I have the following (generalized) query:

var listOfPossibleCars= new List<string>();
var listOfCars = db.Cars.Where(s => listOfPossibleCars.Contains(s.CarName)).ToList();

But listOfPossibleCars is large any contains hundreds of thousands of records. This query is causing a delay and I'm wondering how it can be improved.

  • Is listOfPossibleCars always the same, or it's changing often (every call)? – Evk Nov 5 '16 at 19:28
  • @Evk it's different every time, and big every time – SB2055 Nov 5 '16 at 19:47
  • How big is the whole Cars table? Might it be feasible to bring it into memory? Otherwise i would recommend having a temp table, which you SqlBulkIncert into, and then do a join like @Evik answered, although, I would recommend having 2 tables, 1 with a query ID, and then you insert into the Filter table as (int FilterID, varchar Value). So you can identify each filter uniquely rather than needing to lock it so that no one tries to update it concurrently – Michal Ciechan Nov 5 '16 at 21:26
  • @MichalCiechan millions of rows, so unfortunately in-memory isn't an option there. – SB2055 Nov 5 '16 at 21:54
  • 1
    Possible duplicate: stackoverflow.com/q/24534217/861716 – Gert Arnold Nov 5 '16 at 22:08

Instead of doing this with an in-memory collection insert the data of listOfPossibleCars into the database to a temporary table with properly defined indexes and partitions and have this happen in the database. With properly defined tables the database will perform a hash-join.

After data is in the database the query will look like:

//Instead data to database
from car in db.Cars
join possibleCar in db.PossibleCars on car.CarName equals possibleCar.CarName
select car;
  • The problem is that I need change tracking on these entities with EF... any idea how I can achieve this with an EF query? – SB2055 Nov 5 '16 at 19:09
  • Inserting the list into the database is just so the DB can do the filtering more efficient. Whatever you want to do with the cars later you can still do – Gilad Green Nov 5 '16 at 19:11
  • 1
    Note that OP makes entity framework query, not LINQ to objects, so changing List to HashSet will have no effect. – Evk Nov 5 '16 at 19:35
  • Downvoter please explain.. – Gilad Green Nov 5 '16 at 19:48
  • 1
    I would highly recommend using SqlBulkInsert rather than standard EF Insert (Add(...)). I would also recommend adding a StringFilter (int Id identity, varchar name), and a StringFilterValue (int FilterId, varchar Value). Insert a row into StringFilter, to get the AutoID, then BCP(SqlBulkInsert) into the FilterValue table with the filter ID and all the cars. This takes a matter of seconds(if not sub) for 100k's rows – Michal Ciechan Nov 5 '16 at 22:39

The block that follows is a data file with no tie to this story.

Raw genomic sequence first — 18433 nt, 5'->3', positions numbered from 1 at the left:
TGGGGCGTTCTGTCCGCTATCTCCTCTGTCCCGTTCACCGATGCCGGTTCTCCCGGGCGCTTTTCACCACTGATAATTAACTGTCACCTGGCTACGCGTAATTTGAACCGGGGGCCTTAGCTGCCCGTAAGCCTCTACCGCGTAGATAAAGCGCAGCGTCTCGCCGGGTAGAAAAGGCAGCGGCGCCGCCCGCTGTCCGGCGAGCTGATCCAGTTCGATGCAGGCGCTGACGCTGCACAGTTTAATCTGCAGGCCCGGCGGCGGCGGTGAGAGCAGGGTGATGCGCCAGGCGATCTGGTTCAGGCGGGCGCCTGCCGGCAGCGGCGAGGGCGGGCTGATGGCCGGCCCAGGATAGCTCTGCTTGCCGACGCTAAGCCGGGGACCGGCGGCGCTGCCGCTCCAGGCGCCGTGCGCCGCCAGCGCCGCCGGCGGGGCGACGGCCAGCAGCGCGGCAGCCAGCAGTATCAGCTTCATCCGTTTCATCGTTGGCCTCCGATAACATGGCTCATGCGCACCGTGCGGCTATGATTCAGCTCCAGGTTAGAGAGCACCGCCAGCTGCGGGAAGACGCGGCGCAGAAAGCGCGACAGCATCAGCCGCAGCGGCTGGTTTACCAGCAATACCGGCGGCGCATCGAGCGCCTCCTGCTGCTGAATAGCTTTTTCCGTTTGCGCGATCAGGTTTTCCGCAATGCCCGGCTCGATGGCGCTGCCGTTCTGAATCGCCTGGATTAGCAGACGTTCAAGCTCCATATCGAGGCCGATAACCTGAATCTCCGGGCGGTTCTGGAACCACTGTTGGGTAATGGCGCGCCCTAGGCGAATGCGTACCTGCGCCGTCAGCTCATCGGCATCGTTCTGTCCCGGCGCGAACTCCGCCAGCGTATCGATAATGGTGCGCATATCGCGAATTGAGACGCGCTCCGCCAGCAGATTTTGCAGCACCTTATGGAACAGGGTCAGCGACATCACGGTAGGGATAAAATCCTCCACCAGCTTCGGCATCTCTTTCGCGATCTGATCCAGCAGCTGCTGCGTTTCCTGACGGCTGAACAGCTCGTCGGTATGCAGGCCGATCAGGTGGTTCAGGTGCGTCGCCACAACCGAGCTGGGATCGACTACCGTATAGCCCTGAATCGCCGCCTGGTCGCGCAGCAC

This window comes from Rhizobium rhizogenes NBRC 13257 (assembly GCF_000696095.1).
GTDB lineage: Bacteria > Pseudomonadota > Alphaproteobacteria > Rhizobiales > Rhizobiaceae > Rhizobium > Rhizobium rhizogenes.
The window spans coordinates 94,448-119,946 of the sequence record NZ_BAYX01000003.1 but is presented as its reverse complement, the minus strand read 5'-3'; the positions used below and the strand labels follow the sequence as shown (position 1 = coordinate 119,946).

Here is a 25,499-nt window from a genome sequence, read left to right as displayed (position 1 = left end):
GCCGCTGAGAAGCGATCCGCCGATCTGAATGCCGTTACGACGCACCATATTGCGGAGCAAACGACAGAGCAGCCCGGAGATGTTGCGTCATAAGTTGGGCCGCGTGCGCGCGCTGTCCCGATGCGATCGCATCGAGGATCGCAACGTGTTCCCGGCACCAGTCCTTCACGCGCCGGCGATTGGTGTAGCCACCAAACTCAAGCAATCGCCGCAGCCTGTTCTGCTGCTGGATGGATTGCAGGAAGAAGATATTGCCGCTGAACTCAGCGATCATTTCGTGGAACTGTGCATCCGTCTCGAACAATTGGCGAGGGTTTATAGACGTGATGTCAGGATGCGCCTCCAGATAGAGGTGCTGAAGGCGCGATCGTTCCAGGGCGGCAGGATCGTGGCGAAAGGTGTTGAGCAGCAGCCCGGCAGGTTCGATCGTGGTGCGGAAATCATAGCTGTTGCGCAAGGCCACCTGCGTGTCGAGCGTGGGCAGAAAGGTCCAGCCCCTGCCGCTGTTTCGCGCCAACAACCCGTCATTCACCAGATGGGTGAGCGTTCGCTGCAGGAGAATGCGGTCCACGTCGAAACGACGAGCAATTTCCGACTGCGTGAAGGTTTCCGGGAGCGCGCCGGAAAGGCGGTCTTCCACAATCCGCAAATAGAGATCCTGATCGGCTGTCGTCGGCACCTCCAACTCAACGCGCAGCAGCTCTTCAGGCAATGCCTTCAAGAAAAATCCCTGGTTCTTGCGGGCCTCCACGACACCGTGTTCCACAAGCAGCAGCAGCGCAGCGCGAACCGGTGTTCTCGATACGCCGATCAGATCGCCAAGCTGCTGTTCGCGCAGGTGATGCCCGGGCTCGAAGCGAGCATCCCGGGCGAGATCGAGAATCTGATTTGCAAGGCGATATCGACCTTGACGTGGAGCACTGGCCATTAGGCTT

If listOfPossibleCars is relatively static (does not change at all or at least not often), you can indeed put it into database as described in another answer. When it's not the case and assuming you use sql server, you can use table valued parameters. Note that Entity Framework is VERY slow with Contains, especially on long lists.

First create custom table type in database:

    CarName varchar(200) primary key    

Then query like this (note that this is code right from my head and not tested, so ask if something doesn't go well):

var listOfPossibleCars = new List<string>();
var dt = new DataTable();
foreach (var car in listOfPossibleCars) {
var possibleCars = new SqlParameter("possibleCars", SqlDbType.Structured);
possibleCars.Value = dt;
possibleCars.TypeName = "dbo.MyType";

var listOfCars = db.Cars.SqlQuery("select C.* from Cars C inner join @possibleCars P on C.CarName = P.CarName", possibleCars).ToList();

Yes you have to use raw sql query, but if your list is really huge - you cannot do such query efficiently with Entity Framework alone.

  • Does retrieving with SqlQuery retain change-tracking? – SB2055 Nov 5 '16 at 20:17
  • Database.SqlQuery returns non-tracked entities. However you can use DbSet.SqlQuery which returns tracked entities (so, db.Cars.SqlQuery). See my updated answer. – Evk Nov 5 '16 at 20:23
  • @MichalCiechan we are not inserting anything here at all, what are you talking about? – Evk Nov 5 '16 at 21:33
  • @Evk commented on wrong answer sorry – Michal Ciechan Nov 5 '16 at 22:44

Your Answer

By clicking “Post Your Answer”, you agree to our terms of service, privacy policy and cookie policy

Not the answer you're looking for? Browse other questions tagged or ask your own question.